phantasma goria exposed by shadows dissolving into borrowed wings eclipsed by casting out light
I’m behind a few weeks on posting my contributions to the Kick-About, but this is the most recent, a collage inspired by Sheila Legge’s Phantom of Surrealism, above. Masked in roses, she was photographed in a white dress and gloves, surrounded by pigeons in Trafalgar Square, a performance inspired by a painting by Dali.
I was drawn to the statuesque quality of the photo, particularly given the location, and I can never resist using birds in a collage.
And of course we all don our own masks–some are just more obvious than others.
falls apart becomes its opposite expanding into stories
becomes its opposite days into nights into stories the sun intersecting the moon
days into nights future and past the sun intersecting the moon enlarging the horizon
future and past the surprise of delight enlarging the horizon to leave is to arrive
the surprise of delight mind to eyes to leave is to arrive everywhere
The Kick-About prompt this time was a painting by Brian Rutenberg, Low Dense, above. The colors immediately made me think of Monet, which made me think of the grids I did based on Monet’s work. And so I decided to do a grid.
This is a very intense way to look at art, and I learned a lot from it as I not only did some of Monet’s paintings, but an entire book of other artists for The Sketchbook Project. The subtleties of color are amazing when you look closely at them. Rutenberg clearly has an eye for color.
And my second pantoum for the week. Abstract, like the art.
You can see my work with Monet here and here. And my Sketchbook Project book, Art I Like, here.
that song that your words called into my mind, that song is like a lost world, just images in fragments, suspended like a raincloud without rain, a weight that refuses to dissipate–I can almost feel the memory but it won’t land, it keeps circling through the things that aren’t quite there–like a bird call I can’t locate, disembodied wings hovering invisible inside my head
I realized immediately that I had seen Lotte Reiniger’s work before when I clicked on the link from the Kick-About prompt. It did not surprise me to hear her say, “I could cut out silhouettes almost as soon as I could manage to hold a pair of scissors.” Her work is, yes, “astonishing”.
Me? I never had that dexterity, not even when young. I also don’t work in film, which was Reiniger’s medium. So how to respond to this prompt?
I was going to work with simple bird silhouettes, but was unhappy with the ones I made myself. Once again, I had constructed a 3-D collage environment with cardboard pieces inside a paper bag. I decided to use photos of bird silhouettes, and hang them from strings at the top so they would move.
I used circles to enclose the bird forms so I could put different photos on each side–the images would change when the dangling circles turned.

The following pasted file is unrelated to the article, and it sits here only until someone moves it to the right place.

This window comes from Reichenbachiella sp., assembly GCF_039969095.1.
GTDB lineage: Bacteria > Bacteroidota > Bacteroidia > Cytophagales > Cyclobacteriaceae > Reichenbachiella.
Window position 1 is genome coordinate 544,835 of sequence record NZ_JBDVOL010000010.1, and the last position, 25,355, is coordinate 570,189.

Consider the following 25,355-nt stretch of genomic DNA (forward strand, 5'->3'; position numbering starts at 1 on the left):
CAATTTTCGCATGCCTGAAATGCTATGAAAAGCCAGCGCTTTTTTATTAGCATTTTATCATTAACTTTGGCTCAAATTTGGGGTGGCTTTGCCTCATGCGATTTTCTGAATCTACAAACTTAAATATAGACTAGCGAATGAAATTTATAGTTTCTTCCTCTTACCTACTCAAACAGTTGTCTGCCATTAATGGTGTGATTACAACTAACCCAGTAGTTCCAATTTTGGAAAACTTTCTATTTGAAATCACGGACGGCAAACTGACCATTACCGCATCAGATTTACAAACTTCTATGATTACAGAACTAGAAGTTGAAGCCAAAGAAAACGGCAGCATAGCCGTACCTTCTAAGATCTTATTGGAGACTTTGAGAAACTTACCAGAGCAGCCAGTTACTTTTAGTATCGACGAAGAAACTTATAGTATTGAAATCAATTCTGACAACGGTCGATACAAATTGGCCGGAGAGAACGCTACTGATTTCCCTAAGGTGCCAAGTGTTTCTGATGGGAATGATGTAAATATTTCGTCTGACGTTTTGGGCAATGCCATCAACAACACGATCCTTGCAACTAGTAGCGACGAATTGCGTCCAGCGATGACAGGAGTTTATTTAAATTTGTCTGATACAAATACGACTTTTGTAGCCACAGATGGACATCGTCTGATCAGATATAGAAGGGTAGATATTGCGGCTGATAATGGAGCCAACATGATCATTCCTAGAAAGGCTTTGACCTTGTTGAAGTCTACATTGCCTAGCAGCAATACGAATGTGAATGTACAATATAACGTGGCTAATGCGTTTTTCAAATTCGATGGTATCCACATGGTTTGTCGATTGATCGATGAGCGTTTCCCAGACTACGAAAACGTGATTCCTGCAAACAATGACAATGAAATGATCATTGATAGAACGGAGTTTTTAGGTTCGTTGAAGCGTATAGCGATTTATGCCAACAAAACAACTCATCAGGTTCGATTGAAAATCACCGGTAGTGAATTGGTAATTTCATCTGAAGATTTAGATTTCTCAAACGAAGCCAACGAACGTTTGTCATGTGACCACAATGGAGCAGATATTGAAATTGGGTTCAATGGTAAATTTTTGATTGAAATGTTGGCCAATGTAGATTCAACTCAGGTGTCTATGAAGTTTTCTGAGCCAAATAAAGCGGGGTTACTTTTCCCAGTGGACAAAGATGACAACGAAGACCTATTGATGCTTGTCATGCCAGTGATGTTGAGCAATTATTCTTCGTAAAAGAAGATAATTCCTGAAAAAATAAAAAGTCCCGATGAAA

Using the ceiling fan to create more movement, I began to take photos.
You can read more about Lotte Reiniger here, and see her extensive filmography here,
I am still waiting for clarity– sometimes I think about the things I can’t see and I wonder how to place them inside my mind–
Out of the dark and still I am dreaming of colors liquid currents of sound moving in all directions between the gaps–
Do our visions swim cataracted with refractions– flooding the invisible barriers of the portals into our eyes?
As I told Phil, this week’s Kick-About prompt, fundus photography, was made for my watercolor mandalas. First, photographing the inner eye naturally makes for roundness, and the liquid state calls for watercolor to represent it.
I did 4 watercolors and embroidered on 2 of them. If I exaggerated the colors a bit, well, my eye often does the same.
The prompt for the Kick-About this week is a quote from Murakami’s novel IQ84 where Aomame talks to a cold and silent moon. No one could unlock the heart of the moon, she thinks. She asks the moon some questions: The moon did not answer. But maybe she is only projecting onto the moon a reflection of herself.
keeping her motives to herself, she likes to move beyond the in between
going where after is before all over again
I’m always photographing the moon. I decided to go through my archives and make some postcards from some of my pictures. The results proved to me, once again, that if you take enough photos, some are bound to look good.
I then consulted with the collage box Oracle. The Oracle knows the moon well.
what time is it inside your dreams? step through, not around– inside the journey is your destination– no other place but right now
I didn’t plan it that way, but the sequence of photographic messages from the Oracle were easily constructed into a series of Japanese-style poems.
flow into the light by exploring the patterns of the universe
You can’t just ask questions; you also need to keep listening for the reply.
I can almost hear them echoed on repeat through my bones spiralled gifts collected in the overlap of landsea the fluid movement that follows after what hasn’t happened yet cleansing
sheer sound waves etched in side winds calling I can see them sometimes—doubled visions currents vibrating against a blurred sky gyring like the shadow of a raptor glimpsed briefly between the singing of reflected light sailed whole